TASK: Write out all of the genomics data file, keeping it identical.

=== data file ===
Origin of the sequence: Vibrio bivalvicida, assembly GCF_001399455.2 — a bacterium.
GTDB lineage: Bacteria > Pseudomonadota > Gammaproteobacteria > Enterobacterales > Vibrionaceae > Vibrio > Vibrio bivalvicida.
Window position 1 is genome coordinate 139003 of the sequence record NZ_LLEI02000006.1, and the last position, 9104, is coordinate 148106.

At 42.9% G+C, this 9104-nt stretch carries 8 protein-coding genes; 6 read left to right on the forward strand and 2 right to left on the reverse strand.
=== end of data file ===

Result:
Origin of the sequence: Vibrio bivalvicida, assembly GCF_001399455.2 — a bacterium.
GTDB lineage: Bacteria > Pseudomonadota > Gammaproteobacteria > Enterobacterales > Vibrionaceae > Vibrio > Vibrio bivalvicida.
Window position 1 is genome coordinate 139003 of the sequence record NZ_LLEI02000006.1, and the last position, 9104, is coordinate 148106.

At 42.9% G+C, this 9104-nt stretch carries 8 protein-coding genes; 6 read left to right on the forward strand and 2 right to left on the reverse strand.